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US Open to return to Winged Foot

US Open to return to Winged Foot

The U.S. Open is returning to Winged Foot, the New York club with a history of clutch moments and one unforgettable collapse.

The U.S. Golf Association will announce Monday that the West Course at Winged Foot will host the 2020 U.S. Open. Only two other courses - Oakmont and Baltusrol - will have held the national championship more times.

``Winged Foot offers a spectacular setting in a dynamic market, and has justifiably earned its reputation as one of the premier U.S. Open venues in the nation,'' said Thomas O'Toole Jr., vice president of the USGA and head of its championship committee. ``And it joins an impressive lineup of future U.S. Open Championship locations that players and fans alike can eagerly anticipate.''

Winged Foot was designed by A.W. Tillinghast in 1923 and hosted its first U.S. Open six years later, when amateur Bobby Jones delivered one of the biggest shots in championship history with a 12-foot putt on the final hole to force a 36-hole playoff. He won the next day by 23 shots over Al Espinosa.

The most recent trip to Winged Foot was memorable for all the wrong reasons - not for Geoff Ogilvy winning with a superb up-and-down from below the 18th green, but for Phil Mickelson blowing his best chance ever to win the U.S. Open.

Mickelson had a one-shot lead when his drive bounced off corporate tents to the left of the 18th fairway. He went for the green and his 3-iron struck a tree and dropped straight down, his next shot plugged in a bunker and he make double bogey to lose by one. ``I am such an idiot,'' he famously said that day.

Mickelson referenced that moment just five days ago when discussing his mistake to go public with being unhappy about how much he days in taxes.

Winged Foot also is where former USGA President Sandy Tatum offered the defining comment for the U.S. Open. ``Our intention is not to embarrass the greatest players in the world, but to identify them,'' he said in 1974, when Hale Irwin won at 7-over 287.

Billy Casper won his first U.S. Open at Winged Foot in 1959. Fuzzy Zoeller won in 1984 in a playoff over Greg Norman, who holed a long putt across the 18th green for par. Zoeller, thinking the Shark had made birdie, jokingly waved a white towel. It only got Norman into a Monday playoff, and the next day, Zoeller won so handily that Norman waved a white towel walking up the final fairway.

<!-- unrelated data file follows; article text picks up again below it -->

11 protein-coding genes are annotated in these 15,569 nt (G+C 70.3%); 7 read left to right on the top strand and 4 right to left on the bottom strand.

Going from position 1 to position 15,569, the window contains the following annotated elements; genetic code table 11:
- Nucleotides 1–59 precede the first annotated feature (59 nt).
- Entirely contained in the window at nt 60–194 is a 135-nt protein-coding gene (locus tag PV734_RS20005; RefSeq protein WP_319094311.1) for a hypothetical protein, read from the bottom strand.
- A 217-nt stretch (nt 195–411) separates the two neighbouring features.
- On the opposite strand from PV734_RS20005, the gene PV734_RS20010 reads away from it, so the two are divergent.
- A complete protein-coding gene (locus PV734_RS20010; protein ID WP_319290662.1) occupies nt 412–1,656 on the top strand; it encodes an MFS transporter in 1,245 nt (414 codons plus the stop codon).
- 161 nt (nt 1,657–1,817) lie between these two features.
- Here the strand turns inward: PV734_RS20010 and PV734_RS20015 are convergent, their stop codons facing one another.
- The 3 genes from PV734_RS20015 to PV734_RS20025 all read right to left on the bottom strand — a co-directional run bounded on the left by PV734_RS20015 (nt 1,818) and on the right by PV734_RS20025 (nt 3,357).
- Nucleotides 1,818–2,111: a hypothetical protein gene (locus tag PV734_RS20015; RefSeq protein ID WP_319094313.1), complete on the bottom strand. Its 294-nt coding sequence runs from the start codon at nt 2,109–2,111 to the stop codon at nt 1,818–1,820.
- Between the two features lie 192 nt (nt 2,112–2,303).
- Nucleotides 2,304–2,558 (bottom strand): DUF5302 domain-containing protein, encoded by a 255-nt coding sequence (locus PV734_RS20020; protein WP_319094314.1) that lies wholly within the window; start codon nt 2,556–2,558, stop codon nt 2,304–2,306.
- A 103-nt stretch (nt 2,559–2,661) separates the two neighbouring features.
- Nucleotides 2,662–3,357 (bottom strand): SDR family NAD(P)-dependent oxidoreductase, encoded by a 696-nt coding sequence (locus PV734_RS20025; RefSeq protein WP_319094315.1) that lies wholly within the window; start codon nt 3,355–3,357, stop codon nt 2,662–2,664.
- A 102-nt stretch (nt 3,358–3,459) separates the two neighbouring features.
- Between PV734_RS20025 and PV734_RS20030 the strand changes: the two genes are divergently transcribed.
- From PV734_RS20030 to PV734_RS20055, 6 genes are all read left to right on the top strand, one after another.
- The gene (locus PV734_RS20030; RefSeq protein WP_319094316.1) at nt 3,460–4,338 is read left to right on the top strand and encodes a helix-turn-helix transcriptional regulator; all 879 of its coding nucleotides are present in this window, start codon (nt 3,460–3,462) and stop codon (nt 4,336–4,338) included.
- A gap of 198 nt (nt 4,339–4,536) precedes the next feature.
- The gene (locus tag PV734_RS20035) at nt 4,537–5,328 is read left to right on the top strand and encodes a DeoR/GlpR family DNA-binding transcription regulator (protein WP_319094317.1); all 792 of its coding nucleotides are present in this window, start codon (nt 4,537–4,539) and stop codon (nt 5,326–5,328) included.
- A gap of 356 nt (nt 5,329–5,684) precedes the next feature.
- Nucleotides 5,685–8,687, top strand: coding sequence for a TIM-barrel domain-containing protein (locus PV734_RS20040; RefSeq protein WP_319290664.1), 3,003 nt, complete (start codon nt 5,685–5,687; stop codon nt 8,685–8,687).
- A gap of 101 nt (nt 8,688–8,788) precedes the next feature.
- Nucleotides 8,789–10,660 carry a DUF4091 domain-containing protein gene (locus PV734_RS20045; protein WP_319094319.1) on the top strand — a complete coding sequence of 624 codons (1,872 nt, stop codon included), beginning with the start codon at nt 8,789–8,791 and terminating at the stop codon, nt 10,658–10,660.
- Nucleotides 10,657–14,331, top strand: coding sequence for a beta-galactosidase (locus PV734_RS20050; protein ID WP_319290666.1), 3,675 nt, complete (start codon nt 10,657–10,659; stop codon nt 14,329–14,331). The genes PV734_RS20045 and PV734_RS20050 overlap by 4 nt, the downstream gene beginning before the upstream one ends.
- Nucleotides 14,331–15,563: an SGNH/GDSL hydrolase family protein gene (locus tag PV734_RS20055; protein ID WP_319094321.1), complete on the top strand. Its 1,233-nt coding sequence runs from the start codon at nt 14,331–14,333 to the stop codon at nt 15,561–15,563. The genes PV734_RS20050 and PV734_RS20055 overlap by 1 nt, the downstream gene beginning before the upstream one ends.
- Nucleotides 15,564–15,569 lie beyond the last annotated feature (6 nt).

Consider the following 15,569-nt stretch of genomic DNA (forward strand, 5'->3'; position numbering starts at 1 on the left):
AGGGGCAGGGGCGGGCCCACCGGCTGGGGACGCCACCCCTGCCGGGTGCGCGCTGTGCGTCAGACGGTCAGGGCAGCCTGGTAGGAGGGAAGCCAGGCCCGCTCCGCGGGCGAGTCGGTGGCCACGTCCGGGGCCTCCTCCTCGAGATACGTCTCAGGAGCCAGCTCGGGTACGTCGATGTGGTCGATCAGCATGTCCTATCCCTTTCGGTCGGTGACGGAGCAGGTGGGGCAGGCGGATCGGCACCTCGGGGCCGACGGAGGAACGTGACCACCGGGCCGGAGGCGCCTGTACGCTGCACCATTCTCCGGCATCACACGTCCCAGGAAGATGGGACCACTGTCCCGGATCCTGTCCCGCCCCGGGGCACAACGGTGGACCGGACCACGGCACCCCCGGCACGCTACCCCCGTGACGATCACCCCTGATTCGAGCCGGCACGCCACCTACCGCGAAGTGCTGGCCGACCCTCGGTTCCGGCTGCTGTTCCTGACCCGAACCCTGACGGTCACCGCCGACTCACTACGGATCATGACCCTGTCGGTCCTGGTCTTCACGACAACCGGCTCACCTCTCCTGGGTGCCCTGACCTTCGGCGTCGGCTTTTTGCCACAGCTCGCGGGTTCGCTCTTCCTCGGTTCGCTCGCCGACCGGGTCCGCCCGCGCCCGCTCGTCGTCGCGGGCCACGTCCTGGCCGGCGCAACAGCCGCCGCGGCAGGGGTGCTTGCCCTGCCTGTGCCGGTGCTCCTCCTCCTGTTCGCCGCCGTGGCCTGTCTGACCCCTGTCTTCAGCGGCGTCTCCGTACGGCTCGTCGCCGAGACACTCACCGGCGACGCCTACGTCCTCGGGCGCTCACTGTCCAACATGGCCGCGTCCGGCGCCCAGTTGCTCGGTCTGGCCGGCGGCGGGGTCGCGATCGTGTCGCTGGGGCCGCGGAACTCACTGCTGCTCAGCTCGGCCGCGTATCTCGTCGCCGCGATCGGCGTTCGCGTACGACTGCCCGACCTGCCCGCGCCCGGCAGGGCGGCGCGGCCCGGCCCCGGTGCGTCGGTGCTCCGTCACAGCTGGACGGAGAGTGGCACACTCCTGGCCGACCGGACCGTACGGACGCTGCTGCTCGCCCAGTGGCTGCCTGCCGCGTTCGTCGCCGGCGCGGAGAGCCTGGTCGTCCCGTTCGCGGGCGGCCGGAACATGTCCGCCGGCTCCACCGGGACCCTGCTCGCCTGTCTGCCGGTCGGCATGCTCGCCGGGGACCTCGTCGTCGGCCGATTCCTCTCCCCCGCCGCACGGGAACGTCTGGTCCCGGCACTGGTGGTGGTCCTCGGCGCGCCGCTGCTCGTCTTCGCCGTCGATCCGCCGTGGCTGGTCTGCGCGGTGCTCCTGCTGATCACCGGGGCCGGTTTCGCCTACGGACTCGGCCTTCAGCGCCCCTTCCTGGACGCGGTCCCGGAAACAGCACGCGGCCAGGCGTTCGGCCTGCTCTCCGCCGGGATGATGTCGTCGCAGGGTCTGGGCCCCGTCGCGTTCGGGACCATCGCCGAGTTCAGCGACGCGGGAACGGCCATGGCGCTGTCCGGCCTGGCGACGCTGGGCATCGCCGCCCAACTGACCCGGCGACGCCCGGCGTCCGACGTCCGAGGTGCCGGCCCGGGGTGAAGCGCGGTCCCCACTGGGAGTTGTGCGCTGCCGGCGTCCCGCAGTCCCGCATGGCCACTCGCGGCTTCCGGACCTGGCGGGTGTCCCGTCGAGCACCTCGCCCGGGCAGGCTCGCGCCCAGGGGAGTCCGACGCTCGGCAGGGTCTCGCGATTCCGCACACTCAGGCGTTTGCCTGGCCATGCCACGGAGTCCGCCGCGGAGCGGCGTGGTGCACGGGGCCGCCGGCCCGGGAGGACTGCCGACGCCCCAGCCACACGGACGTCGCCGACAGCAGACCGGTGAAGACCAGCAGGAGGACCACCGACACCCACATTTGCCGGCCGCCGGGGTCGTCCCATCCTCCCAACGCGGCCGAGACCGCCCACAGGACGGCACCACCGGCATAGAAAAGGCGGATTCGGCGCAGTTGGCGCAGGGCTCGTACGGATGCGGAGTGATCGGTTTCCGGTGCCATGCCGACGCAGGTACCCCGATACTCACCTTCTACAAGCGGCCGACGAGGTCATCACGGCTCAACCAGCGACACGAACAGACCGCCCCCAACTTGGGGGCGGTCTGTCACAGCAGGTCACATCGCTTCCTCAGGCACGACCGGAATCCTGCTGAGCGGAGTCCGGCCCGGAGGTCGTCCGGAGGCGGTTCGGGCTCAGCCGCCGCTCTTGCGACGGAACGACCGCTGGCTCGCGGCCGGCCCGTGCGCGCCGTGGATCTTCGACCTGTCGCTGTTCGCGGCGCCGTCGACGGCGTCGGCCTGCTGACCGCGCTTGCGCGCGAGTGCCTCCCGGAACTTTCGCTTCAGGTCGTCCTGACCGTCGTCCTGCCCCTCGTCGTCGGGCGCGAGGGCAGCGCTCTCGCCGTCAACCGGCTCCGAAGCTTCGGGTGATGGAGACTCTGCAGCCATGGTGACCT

Winged Foot doesn't have a history of dull moments.

The Westchester course is known for the severe slopes on the greens and deep bunkers and doglegs along the tree-lined fairways. USGA executive director Mike Davis was in charge of setting up the Open for the first time at Winged Foot in 2006. He referred to Winged Foot as a ``quintessential U.S. Open golf course.''

``Winged Foot offers the best players in the world a spectacular test of golf and delivers to spirited New York golf fans one of the most exciting venues in the game,'' he said.

The U.S. Open returns this year to Merion, and then will go to Pinehurst No. 2 (2014), Chambers Bay (2015), Oakmont (2016), Erin Hills (2017), Shinnecock Hills (2018), Pebble Beach (2019) and then Winged Foot.

``I think it's great,'' Ogilvy said about the return to Winged Foot. ``I'm excited for the club. It's one of the best clubs in America for that sort of thing. It's a true golf club in the original sense. They love playing golf. The courses are super busy. You meet Winged Foot members everywhere and they can't say enough about it. And it's got such a great history, really.''

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Lamar Jackson’s play this season has begun to make some analysts and fans backtrack 

Lamar Jackson’s play this season has begun to make some analysts and fans backtrack 

OWINGS MILLS, Md. — Lamar Jackson is starting to make people reconsider what they think of him. 

After the Ravens’ 49-13 win over the Bengals on Sunday, the rest of the NFL is starting to take notice about Lamar Jackson’s status in the NFL. Especially considering his spin move through the Bengals defense.

Hall of Fame NFL general manager Bill Polian recently admitted that he was wrong when he said that Jackson should be an NFL wide receiver during his draft process in 2018.

“I was wrong, because I used the old, traditional quarterback standard with him, which is clearly why John Harbaugh and Ozzie Newsome were more prescient than I was,” Polian told USA TODAY Sports. 

Jackson is currently building an MVP case for himself and is on-pace for over 30 touchdowns and nearly 5,000 yards of total offense. 

It’s a nice change of pace for the 22-year-old quarterback in his second year as a pro. Jackson had to face heavy criticism after he left Louisville for a variety of reasons headed into the draft. Even after he took over as the Ravens quarterback, those evaluations persisted.